Te Maeva Nui had its shortcomings

Tuesday August 05, 2014 Published in Letters to the Editor
Performers at Te Maeva Nui wowed their audiences, but questions have been raised about the organisation and promotion of the event. 14080433 Performers at Te Maeva Nui wowed their audiences, but questions have been raised about the organisation and promotion of the event. 14080433

Dear Editor, Now that the Maeva Nui Constitution Celebrations are over, it really is important that Government and the organisers take serious note about many shortcomings of our celebrations. 

The problem is that we repeat these shortcomings every year, and when some people point these weaknesses out we denounce them. As a result our standards remain at the bottom and we learn to tolerate poor organisation and levels of efficiency. Here are some of the obvious problems:

1. We can never seem to start things on time. The float parade has improved from two hours late to one hour late - But why on earth should it be late? For goodness sake, if a float does not get there on time, leave them behind and push on - otherwise you are rewarding the latecomers and punishing those floats that were on time as well as the people waiting on the streets. That is basic organisation and it is not rocket science. Guess what, next year those on time will come late because they know that the organisers will wait for them.

2. Have a professional MC at the Maeva Nui. Someone who can follow a programme and keep it professional and tidy. This is a celebration of the nation not a night spot programme in a hotel show. The head of the department should spend more time ensuring that the whole operation is functioning well. We see too many shortfalls to list them.

3. The promotional side of the operation was woefully inadequate. The halls were not full. There were many tourists who did not know about the Maeva Nui and all the other programmes. There are tour busses available to pick up tourists from the larger establishments to fill the auditorium up and have brochures delivered to every room or hotel. We lost something like $50,000 in revenue because there was no adequate promotion with the tourism industry.

4. The performers and supporters were ignored. Seats in the auditorium should be allocated for each team’s supporters to come in and see their team perform and after the performance vacate it for the supporters of the next team. These are the unappreciated workers, costume makers, etc etc which produced such high quality performances with no reward. Giving them free seats for their group’s performance is the least the organisers could do.  If this was in New Zealand the teams would demand payment and require that the revenue from the sale of the CDs etc be shared and maybe they should do that next year and then have a say in making sure it is done efficiently and professionally.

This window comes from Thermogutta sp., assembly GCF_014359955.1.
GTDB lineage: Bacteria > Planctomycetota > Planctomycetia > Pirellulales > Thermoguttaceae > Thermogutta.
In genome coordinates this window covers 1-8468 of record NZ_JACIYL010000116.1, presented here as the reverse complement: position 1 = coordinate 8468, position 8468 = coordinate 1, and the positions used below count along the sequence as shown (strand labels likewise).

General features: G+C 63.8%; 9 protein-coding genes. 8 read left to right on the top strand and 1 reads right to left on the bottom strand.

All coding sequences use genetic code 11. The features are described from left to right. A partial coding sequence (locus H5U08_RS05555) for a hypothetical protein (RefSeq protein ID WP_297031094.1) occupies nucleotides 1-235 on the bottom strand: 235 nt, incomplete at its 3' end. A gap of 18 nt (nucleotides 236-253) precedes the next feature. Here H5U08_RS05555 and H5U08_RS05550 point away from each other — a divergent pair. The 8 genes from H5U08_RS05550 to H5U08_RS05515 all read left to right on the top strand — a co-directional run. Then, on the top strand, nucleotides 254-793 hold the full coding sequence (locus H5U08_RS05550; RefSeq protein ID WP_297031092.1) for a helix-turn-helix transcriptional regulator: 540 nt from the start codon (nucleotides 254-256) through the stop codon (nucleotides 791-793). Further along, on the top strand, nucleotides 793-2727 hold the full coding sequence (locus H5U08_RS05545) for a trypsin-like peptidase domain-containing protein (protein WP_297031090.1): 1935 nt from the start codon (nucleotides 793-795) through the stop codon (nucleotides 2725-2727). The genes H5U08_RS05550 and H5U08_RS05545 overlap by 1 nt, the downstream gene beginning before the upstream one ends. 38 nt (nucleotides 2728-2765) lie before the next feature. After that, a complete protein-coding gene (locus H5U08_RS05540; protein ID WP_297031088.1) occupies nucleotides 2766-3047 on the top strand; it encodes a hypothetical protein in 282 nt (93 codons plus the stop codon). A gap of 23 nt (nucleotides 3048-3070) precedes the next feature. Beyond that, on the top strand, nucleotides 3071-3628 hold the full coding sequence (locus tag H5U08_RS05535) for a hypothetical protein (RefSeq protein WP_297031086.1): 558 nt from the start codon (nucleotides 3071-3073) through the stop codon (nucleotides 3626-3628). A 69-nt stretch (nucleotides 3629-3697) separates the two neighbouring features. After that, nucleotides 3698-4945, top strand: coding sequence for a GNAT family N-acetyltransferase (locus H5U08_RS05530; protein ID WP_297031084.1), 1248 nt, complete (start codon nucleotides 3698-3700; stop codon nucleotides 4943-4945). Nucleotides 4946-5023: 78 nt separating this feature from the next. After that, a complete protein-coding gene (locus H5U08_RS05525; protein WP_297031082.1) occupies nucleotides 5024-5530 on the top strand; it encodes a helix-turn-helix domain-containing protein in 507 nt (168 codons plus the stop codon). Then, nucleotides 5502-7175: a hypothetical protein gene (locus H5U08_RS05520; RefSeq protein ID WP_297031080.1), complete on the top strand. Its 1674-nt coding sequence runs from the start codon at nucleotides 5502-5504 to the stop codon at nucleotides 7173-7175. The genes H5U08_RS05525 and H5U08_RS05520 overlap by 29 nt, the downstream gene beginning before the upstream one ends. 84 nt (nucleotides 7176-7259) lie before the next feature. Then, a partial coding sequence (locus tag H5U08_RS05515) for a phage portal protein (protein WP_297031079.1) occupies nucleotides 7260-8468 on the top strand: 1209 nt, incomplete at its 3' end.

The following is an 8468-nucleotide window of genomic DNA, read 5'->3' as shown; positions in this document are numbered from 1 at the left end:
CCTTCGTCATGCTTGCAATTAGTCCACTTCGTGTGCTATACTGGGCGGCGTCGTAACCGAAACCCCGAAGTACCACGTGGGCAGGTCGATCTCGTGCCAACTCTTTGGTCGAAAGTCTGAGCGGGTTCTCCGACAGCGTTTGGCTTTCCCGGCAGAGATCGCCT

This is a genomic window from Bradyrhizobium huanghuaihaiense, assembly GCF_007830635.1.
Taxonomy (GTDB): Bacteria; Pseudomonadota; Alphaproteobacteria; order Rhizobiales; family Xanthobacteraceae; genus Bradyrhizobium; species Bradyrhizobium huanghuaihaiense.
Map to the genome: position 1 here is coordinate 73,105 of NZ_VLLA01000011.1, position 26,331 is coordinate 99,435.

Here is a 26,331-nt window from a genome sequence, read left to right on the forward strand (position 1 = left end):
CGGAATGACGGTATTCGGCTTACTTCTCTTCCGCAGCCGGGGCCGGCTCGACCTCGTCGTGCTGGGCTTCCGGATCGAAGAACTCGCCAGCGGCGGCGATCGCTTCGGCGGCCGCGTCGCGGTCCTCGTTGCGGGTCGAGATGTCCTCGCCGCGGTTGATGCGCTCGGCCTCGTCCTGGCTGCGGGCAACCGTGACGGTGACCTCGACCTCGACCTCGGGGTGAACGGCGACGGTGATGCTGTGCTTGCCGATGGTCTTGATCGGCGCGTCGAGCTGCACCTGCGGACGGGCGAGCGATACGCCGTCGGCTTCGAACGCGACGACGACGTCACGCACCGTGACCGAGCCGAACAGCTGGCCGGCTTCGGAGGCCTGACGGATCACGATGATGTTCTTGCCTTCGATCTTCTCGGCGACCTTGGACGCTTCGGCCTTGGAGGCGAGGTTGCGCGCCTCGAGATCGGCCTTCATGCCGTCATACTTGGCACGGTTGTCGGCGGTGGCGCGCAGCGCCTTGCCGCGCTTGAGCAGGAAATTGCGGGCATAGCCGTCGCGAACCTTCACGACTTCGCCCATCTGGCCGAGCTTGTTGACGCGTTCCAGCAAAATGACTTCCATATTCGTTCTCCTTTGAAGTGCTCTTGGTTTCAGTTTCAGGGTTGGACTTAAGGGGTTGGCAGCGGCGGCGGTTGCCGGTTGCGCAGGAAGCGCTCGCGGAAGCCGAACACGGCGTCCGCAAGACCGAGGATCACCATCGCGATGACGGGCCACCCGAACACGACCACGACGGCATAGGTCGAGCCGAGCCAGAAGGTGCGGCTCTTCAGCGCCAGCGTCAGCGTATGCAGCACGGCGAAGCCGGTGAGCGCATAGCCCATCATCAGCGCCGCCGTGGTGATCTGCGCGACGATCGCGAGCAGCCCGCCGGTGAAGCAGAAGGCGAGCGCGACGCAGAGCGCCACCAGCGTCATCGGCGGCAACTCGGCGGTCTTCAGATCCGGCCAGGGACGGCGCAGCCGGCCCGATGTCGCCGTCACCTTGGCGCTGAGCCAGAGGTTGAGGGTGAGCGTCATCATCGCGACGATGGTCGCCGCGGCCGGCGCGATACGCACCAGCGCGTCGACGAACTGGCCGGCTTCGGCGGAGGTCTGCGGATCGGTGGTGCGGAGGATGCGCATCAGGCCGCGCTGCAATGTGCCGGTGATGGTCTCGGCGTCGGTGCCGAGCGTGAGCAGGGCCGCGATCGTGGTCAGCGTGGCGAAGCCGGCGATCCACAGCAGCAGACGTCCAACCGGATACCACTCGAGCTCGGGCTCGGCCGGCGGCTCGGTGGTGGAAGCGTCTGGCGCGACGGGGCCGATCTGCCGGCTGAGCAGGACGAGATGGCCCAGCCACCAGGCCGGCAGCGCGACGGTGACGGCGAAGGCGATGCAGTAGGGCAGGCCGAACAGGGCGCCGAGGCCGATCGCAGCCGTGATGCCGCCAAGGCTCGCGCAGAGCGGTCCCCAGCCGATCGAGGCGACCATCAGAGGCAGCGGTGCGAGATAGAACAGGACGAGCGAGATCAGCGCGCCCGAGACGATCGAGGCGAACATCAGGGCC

5. There is a need to get someone to oversee the production of the explanation notes to be read out for each item, so the audience can understand clearly what the story of the item is. It should be put into simple Maori and English – not try and impress us with old sayings which are meaningless to many. The name of the game is information, not impressing.

6. There should be greater appreciation about the performances. I thought the comments by the Secretary of Culture at the closing ceremony about some of the performances and performers were uncalled for and downright rude. He may have said it in a joking manner but that was the main problem of the whole show – it was reduced to a night club local hullaballoo level. This was, after all, the formal closing ceremony and awards day.

7. Lastly, I still believe we are so fortunate to have such a high level of performances. As a people we should be proud of the huge improvement and the professionalism of the performers, the choreography, the drumming and the superb costumes. The four-night show was still the best in the Pacific and we should be proud of our people, our culture and our heritage. All we need to do is clean up our public service section – the only people who are paid to do this kind of work. The rest do it for free.


(Name and address supplied)

1 comment

  • Comment Link chris Monday, 11 August 2014 17:41 posted by chris

    As a festival for the people by the people it was a shame to see the empty seats, I could only afford one night this year as opposed to three last year and attended the Thursday and was bored by the MC constantly thanking the sponsors (who need to give more to keep the price of admission down, or organisers need to be less greedy to let the people appreciate the costumes and traditions)
    But for $10 I attended the Paiakura show on Thursday and that was superb, value for money and an evening of entertainment. Thank you for showing how it can be done.

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